Saturday, December 31, 2011

Thursday, October 6, 2011

A Great Story that reached its end !!

Sometimes life hits you in the head with a brick. Don’t lose faith. I’m convinced that the only thing that kept me going was that I loved what I did. You’ve got to find what you love. And that is as true for your work as it is for your lovers. Your work is going to fill a large part of your life, and the only way to be truly satisfied is to do what you believe is great work. And the only way to do... great work is to love what you do. If you haven’t found it yet, keep looking. Don’t settle. As with all matters of the heart, you’ll know when you find it. And, like any great relationship, it just gets better and better as the years roll on. So keep looking until you find it. Don’t settle.

-- Steve Jobs....

Monday, August 22, 2011

Disclaimer -- I am not so old but felt this passing the buck trend is not fair...

The Green Thing

While an older woman was waiting in line at the store, the cashier told her that she should bring her own grocery bags because plastic bags weren't good for the environment.

The woman apologized to her and explained, "We didn't have the green thing back in my day". The cashier responded, "That's our problem today. Your generation did not care enough to save our environment."

She was right -- our generation didn't have the green thing in its day.

Back then, we returned milk bottles, soda bottles and beer bottles to the store. The store sent them back to the plant to be washed and sterilized and refilled, so it could use the same bottles over and over. So they really were recycled. And we collected the manure, from the horses that pulled the delivery carts, to use in our vegetable gardens.

But we didn't have the green thing back in our day.

We walked up stairs, because we didn't have an escalator in every store and office building. We walked to the grocery store and didn't climb into a 300-horsepower machine on wheels every time we had to go somewhere.

But she was right; We didn't have the green thing in our day.

Back then, we washed the baby's nappies because we didn't have the throw-away kind. We dried clothes on a line, not in an energy gobbling machine burning up 220 volts -- wind and solar power really did dry the clothes. Kids got hand-me-down clothes from their brothers, sisters, cousins or neighbors, not always brand-new clothing.But that old lady is right; we didn't have the green thing back in our day.

Back then, we had one TV, or radio, in the house -- not a TV in every room. And the TV had a small screen the size of a handkerchief (remember them?), not a screen the size of a dining room table. In the kitchen, we blended and stirred by hand because we didn't have electric machines to do everything for us. When we packaged a fragile item to send in the mail, we used a wadded up old newspaper to cushion it, not Styrofoam or plastic bubble wrap. Back then, we didn't fire up an engine and burn petrol just to cut the lawn. We used a push mower that ran on human power. We exercised by working so we didn't need to go to a health club to run on treadmills that operate on electricity.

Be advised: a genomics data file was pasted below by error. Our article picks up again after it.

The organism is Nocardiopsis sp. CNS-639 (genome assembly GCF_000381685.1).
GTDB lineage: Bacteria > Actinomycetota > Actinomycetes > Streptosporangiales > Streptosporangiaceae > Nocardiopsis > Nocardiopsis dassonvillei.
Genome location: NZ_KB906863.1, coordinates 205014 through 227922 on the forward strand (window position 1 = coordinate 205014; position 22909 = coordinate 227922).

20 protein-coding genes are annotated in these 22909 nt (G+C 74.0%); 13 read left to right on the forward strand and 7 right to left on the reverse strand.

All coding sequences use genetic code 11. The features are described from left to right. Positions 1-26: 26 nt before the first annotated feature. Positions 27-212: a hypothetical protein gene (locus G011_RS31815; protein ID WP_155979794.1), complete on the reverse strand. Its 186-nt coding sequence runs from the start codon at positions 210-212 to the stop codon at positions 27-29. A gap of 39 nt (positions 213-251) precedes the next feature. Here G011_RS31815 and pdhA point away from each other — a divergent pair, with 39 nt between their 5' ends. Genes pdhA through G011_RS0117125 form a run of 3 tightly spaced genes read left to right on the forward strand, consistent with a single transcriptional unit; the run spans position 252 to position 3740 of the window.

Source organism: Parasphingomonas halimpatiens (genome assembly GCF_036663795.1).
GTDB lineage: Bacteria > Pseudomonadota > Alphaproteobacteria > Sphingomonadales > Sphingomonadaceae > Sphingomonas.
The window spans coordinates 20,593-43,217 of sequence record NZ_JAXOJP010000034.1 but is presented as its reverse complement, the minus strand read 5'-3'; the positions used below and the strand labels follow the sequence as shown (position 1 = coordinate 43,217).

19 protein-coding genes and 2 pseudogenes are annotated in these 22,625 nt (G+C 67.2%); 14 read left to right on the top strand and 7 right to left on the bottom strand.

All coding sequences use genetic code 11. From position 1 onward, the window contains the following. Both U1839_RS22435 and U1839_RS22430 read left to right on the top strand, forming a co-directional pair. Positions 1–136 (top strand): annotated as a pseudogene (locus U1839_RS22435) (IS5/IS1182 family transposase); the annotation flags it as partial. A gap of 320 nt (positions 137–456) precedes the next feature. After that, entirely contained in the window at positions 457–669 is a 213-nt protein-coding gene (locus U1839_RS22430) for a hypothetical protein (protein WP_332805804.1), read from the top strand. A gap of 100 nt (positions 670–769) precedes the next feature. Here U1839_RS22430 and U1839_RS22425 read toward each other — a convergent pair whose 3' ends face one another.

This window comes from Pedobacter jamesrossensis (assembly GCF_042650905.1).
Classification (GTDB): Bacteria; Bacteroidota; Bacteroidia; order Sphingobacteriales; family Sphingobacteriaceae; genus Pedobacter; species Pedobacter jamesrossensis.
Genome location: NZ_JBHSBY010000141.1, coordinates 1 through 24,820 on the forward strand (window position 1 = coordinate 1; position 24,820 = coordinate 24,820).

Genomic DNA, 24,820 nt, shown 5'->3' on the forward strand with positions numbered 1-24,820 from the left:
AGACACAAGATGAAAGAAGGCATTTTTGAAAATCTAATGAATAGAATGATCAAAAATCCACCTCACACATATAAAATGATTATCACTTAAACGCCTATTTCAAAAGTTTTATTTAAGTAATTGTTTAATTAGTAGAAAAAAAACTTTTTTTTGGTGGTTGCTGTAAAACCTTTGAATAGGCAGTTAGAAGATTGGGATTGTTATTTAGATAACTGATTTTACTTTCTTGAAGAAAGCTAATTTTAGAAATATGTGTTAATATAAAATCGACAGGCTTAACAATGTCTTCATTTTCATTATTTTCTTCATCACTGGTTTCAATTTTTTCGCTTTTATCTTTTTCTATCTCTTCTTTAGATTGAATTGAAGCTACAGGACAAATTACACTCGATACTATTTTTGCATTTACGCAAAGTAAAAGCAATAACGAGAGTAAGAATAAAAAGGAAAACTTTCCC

But she's right; we didn't have the green thing back then.

We drank water, collected in out rain water tank, straight from the tap when we were thirsty instead of using a cup or a plastic bottle every time we had a drink of water. We refilled writing pens with ink instead of buying a new pen, and we sharpened razors or replaced the razor blades in a razor instead of throwing away the whole plastic razor just because the blade got dull.

But we didn't have the green thing back then.

Back then, people either walked or took a bus to work and kids rode their bikes to school or walked instead of turning their mums into a 24-hour taxi service. We had one electrical outlet in a room, not an entire bank of sockets to power a dozen appliances. And we didn't need a computerized gadget to receive a signal beamed from satellites 2,000 miles out in space in order to find the nearest shoe repair shop.

But isn't it sad that the current generation laments how wasteful we old folks were just because we didn't have the green thing back then?

Friday, July 22, 2011

A Saying Worth Posting...

"Animals are such agreeable friends – they ask no questions, they pass no criticisms"- George Eliot

Wednesday, July 6, 2011

New Job !!!

Dear friends,

I am so happy to share the good news that I got a new JOB !!! I am beyond thrilled in this occasion.....

Wednesday, June 8, 2011

POP Eyes

Pop eye fish disease is various combined problems or symptoms of an underlying disease.The most common reason being bacterial infection. Bacterial infection may have been caused by some preceding fish diseases or ailment. It can also be caused by rough handling, tumors, too much lighting, poor dietand or a vitamin A deficiency. The eyes begin to protrude and a build up of fluid forms in and around the eyes. Like most fish disease, stress is one of the main factors. Overcrowding, poor water quality and temperature changes in the aquarium are all major causes of stress in your fish. Rarely life threatening, pop eye fish disease is easily curable. However, sometimes the fishes eyes will not fully heal and may remain a little bigger than usual, even after the fish has recovered fully.

Symptoms of pop eye disease are one or both eyes will appear a lot larger than normal. Pop eye fish disease will cause the eye or eyes will protrude from the head and look as if the eyes have a cloudy covering. The disease takes about two weeks to peak, and by then the eyes have swollen a great deal.

In my case the victim is a Freshwater Shark (havent found the scientific name for it yet). The guy was fine when I arrived to my new apartment but after three days he started sporting a left pop eye.Have tried most of the water changing techniques under my sleeves but he still have not recovered.Yesterday onwards I have started completely switching off the Aquariums Lights off. My recent study says that running Aquarium lights overtime can distress the fish and make it vulnerable to Bacteria infections.His consumption of food still remains the same and moving around very energetically and trashing the poor Goldies who are in his way.